The lockdowns to prevent spread of coronavirus seem to be having some beneficial, if not unintended, side effects. More people are getting into the woods and finding out nature provides.
There’s evidence that more people are turning to hunting to put meat in the freezer, largely driven by concerns over protein shortages at the local grocery store. Hunting license sales are up. States are taking innovative approaches to helping get new hunters into the woods and people are committing themselves to provide for their own needs to weather future events. There’s a role for experienced hunters to play, too. Novice, and sometimes reinvigorated hunters, are going to need some help.
The resurgence of hunting as a food supply method might seem intuitive to those who grew up or took up hunting even in recent years. Seasonally, there’s at least one species to chase in just about every state. Spring hunting is marked by turkey hunting. Late summer welcomes doves, waterfowl and early starts on deer and pronghorn. Some states have year-round open seasons on feral animals from hogs to axis deer, which is among the finest venison on four hooves.
For others, though, it took jarring news to turn them on to the fact that America’s food supply is vulnerable. Food suppliers are warning the chain from grower and supplier to the dinner table is, in some cases, nearing the breaking point. The alternative is literally roaming free on public lands.
Clean, fresh protein is there for the taking and Americans are taking notice. Combination hunting and fishing licenses in Vermont increased this spring by 25 percent. They topped last year’s figures at this time by 3,187. Taken together with turkey, archery and muzzleloader permits, that’s 7,241 additional hunters in the Green Mountain state so far this year.
Next door, New York State Department of Environmental Conversation reported a 60 percent increase in turkey permit sales. Officials there said sales of licenses and permits are up “significantly.” It’s not just a northeast thing. Colorado Parks and Wildlife said annual big game draw applications were up by over 14,700. Those are for chance to hunt in the fall. Tennessee’s license sales are already $1 million over last year and they just started. Minnesota is up by 15 percent and Indiana license sales increased 36.5 percent over last year.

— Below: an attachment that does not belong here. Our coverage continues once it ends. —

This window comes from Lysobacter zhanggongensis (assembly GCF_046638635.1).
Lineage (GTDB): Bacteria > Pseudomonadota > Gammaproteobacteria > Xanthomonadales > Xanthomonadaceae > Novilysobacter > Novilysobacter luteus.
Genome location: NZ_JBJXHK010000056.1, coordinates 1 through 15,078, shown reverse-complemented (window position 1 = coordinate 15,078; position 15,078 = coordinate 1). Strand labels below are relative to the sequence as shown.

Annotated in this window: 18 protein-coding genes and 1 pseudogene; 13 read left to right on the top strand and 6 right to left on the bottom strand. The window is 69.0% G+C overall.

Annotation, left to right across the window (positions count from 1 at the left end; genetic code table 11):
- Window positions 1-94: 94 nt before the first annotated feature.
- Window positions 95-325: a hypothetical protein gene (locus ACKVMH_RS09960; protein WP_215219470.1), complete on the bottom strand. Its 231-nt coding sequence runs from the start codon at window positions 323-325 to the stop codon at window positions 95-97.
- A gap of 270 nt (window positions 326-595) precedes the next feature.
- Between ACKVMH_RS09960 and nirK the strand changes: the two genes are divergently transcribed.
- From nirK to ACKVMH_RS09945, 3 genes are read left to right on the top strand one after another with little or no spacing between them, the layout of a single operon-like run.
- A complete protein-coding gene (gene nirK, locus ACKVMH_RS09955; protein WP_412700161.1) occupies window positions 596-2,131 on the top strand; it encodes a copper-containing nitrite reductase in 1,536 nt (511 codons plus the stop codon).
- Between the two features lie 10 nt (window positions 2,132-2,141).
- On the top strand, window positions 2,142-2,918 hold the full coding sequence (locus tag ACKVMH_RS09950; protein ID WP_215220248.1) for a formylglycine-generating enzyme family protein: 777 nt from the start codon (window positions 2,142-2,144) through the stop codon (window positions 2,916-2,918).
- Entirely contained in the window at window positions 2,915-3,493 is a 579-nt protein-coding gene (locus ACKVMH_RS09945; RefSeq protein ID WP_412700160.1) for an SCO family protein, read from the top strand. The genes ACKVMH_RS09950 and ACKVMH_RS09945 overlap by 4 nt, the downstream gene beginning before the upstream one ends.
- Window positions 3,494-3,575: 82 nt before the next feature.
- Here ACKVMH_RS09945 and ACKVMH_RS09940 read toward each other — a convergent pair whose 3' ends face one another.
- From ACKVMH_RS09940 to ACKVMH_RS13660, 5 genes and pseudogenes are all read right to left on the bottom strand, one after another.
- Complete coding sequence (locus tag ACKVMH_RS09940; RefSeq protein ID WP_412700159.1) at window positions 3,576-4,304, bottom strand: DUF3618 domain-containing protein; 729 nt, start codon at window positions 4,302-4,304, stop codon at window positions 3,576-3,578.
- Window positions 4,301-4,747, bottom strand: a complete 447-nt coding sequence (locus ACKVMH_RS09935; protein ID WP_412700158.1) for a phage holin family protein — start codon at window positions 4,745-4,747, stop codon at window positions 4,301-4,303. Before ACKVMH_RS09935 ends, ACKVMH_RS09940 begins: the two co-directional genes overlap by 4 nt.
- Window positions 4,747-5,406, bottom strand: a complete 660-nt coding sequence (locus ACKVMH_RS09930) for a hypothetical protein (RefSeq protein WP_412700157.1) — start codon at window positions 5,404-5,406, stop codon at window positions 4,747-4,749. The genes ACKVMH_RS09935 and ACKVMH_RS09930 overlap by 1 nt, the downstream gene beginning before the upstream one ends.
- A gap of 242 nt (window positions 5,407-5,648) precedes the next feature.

That makes the odds of getting drawn just a little tighter, but it’s an encouraging trend for growing hunters. Reuters reported the pandemic spurred David Elliot of Toas, N.M., to quit dreaming of big game hunting and take steps to get out. He applied and was drawn for a New Mexico cow elk permit. He doesn’t yet own a rifle and never hunted big game. He’s planning on borrowing a rifle.
States are far from taking a wait-and-see approach. They’re applying pioneering thinking to the way they bring this new group of hunters into the fold. Michigan’s Department of Natural Resources normally requires attendance at a “field day” to complete hunter education studies and earn the certificate required to purchase a license.
This spring, the department is issuing “temporary permits” to get hunters into the woods, get them back to complete the training and keep them interested in hunting. Maine opened turkey season early and suspended registration requirements. New Hampshire did the same, asking hunters not to bring birds to check stations, but use online resources. New York moved all hunter education online and suspended in-person training requirements.
Hunting for food, of course, puts a buffer in the concerns of having enough food. The idea that cleanly-wrapped cuts of meat will always arrive at the butcher’s counter is giving way to the notion that filling the freezer with harvested wild game doesn’t equate to being a conspiracy-theorist doomsday prepper.
“People are starting to consider self-reliance and where their food comes from,” said Hank Forester of Quality Deer Management Association to Reuters. “We’re all born hunters.”
Nina Stafford told the same reporter she killed her first deer in January. Harvesting wild game now has taken on greater meaning.
“The coronavirus has only made me want to go and do it more so that I don’t have that scared feeling of where’s my next meal going to come from,” she explained.
There’s a lesson for even the most seasoned hunters. An entire group of people are now serious about harvesting their meat. It might be small game, birds or big game. They’re all looking to how they can get started and what to do once they get there. It’s a great time for hunters to invest in the next generation. They need to know everything from safe firearm handling skills to how to make a turkey slate call purr. They’re also going to need to know how to safely clean the harvested animals and tips on cooking their new meal.
That’s why NSSF created the +One Movement. It’s a pledge by hunters to take someone hunting this year. The numbers show there are new hunters clamoring to get into the woods, marshes and fields. At the +One letsgohunting.org site, there are all the resources to help someone get started. The site also has resources to learn about state-specific hunting apprenticeship programs and find a way to get plugged to getting outdoors, hunting regulations, firearm safety tips and places to hunt not far from home.
The coronavirus pandemic is changing things in America, but not all those changes are bad. This is awakening many to the importance of being self-sufficient, of taking responsibility for the food on the dinner table and knowing hunting is being cherished for all it provides to the mind, body and soul.
Mark Oliva is the Director of Public Affairs for the National Shooting Sports Foundation.